It is not uncommon for those who invite tenders to require that the tender is accompanied by a Tender Bond or Tender Guarantee. Tender Bonds are usually only used when the contract is a high-value one or where the project being tendered is time critical.
The underlying purpose of a Tender Bond is to demonstrate the commitment of the Tenderer to proceed if it is successful in its bid. It is not unknown for a Supplier to submit a Tender for a Contract and then refuse to proceed with the Contract when it is awarded to it. In those circumstances a Buyer who has the benefit of a Tender Bond will be able to call the Bond and receive some compensation for the extra cost he will incur as a result of the delay he will suffer in getting the contract started. He will either have to enter into negotiations with another bidder or even re-issue the tender and go through the tendering process again.
The value of the Tender Bond will vary but it does not usually exceed 5% of the prospective Contract price.
The wording of the Bond is reasonably straightforward and may be prepared on the headed notepaper of the Bank or other institution providing the Bond.
The Bond creates a contract between the Bondsman/Guarantor and the Beneficiary who is the buyer or developer that issued the tender. Its terms are straightforward – if the Beneficiary makes a written demand, the Bondsman must pay.
In our form of Tender Bond, we have included a requirement that a demand must be accompanied by a statement that the Contract has been awarded to the Supplier but the Supplier has failed to take it up within a specified period.
We have also included a requirement that any demand shall be signed by a director of the Beneficiary/Buyer. Sometimes a Bond will contain a statement that “any demand must bear the confirmation of your (i.e. Beneficiary's) bankers that the signatures on the demand are authentic". This gives at least some protection that a demand is not made without proper authority within the Buyer’s organisation.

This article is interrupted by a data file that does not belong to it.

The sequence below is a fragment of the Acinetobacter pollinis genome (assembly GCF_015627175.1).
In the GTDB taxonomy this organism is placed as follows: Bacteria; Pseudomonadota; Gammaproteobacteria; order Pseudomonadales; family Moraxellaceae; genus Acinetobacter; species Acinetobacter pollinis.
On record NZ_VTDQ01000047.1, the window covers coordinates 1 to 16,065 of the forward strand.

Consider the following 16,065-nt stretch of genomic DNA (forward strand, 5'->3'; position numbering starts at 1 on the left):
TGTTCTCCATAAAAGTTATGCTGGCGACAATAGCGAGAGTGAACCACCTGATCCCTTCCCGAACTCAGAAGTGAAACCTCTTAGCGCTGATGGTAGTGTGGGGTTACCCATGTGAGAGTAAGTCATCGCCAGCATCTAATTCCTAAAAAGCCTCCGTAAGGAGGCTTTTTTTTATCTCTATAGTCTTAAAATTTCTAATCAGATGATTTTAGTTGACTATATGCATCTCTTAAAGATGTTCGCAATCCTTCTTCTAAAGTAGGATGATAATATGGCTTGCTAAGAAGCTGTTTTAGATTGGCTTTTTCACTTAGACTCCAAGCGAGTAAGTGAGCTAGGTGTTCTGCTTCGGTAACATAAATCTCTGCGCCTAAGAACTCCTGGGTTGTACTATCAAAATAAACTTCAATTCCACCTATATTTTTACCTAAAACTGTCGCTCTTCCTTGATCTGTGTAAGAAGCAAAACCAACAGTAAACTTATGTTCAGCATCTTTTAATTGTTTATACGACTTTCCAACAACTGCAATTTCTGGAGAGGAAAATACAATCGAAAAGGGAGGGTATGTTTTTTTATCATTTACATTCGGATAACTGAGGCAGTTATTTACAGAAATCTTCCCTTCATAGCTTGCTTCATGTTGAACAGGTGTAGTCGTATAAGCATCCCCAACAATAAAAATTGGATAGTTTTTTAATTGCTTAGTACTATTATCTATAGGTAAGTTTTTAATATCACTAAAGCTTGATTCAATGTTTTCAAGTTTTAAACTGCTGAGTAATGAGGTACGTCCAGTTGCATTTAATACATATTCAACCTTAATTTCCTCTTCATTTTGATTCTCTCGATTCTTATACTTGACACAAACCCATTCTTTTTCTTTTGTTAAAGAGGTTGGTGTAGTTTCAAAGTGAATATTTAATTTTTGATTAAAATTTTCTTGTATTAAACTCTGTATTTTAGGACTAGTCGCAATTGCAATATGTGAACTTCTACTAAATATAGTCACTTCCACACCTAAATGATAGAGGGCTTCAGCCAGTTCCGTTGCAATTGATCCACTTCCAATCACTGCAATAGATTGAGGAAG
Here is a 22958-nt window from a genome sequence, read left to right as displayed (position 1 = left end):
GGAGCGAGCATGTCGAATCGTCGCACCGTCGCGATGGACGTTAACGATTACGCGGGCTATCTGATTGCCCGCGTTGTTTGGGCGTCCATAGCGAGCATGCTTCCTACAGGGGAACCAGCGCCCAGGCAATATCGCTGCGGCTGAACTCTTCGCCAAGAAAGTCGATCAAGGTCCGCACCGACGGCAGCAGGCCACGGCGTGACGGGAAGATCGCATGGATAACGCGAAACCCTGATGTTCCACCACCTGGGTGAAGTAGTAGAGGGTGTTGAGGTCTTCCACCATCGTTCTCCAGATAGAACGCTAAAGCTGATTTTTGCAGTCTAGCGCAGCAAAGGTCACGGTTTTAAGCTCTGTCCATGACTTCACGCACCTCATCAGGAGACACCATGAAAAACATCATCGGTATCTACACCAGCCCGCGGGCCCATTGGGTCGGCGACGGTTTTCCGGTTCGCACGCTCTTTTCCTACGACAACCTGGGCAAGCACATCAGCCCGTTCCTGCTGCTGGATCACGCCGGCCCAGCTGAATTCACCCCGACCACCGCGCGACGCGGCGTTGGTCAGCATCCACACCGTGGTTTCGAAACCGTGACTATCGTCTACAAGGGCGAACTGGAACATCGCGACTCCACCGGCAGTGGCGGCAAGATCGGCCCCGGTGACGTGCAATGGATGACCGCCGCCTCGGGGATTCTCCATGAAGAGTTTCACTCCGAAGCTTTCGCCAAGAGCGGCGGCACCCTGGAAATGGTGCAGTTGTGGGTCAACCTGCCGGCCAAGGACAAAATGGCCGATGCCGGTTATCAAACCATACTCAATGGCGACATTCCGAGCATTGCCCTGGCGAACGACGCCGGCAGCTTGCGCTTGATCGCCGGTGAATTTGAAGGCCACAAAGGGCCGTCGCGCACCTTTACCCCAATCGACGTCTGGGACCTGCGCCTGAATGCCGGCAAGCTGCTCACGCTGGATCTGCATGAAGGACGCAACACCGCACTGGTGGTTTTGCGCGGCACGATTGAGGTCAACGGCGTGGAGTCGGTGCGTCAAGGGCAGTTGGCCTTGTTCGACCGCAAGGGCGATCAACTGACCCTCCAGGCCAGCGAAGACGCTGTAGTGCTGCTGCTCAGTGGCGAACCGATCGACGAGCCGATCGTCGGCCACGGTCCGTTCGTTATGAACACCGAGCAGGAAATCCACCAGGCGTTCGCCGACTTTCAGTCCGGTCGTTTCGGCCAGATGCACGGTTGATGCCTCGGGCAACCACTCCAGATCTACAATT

The governing law and jurisdiction will usually be that of the Buyer. This can be important in international transactions: if the Buyer is situated in country A and the Supplier is based in country B and provides a Tender Bond from its bank in country B, should the bank fail to honour the demand, the Buyer will need to bring proceedings in country B. This will be more expensive for the Buyer and create more uncertainty than if the Bond is provided by a bank in its own country.
A Buyer should take the precaution of ensuring that the invitation to tender specifies that the Bond is provided by a bank or other financial institution acceptable to it and having a place of business in the Buyer’s territory – i.e. country A in our example. This will enable the Buyer to bring proceedings in its own country’s courts if the Bondsman fails to honour its commitment to pay.
The Bond should be executed (signed) by one or more duly authorised directors or other senior representatives of the Bank and, if English law applies, we recommend the Bond is executed as a deed.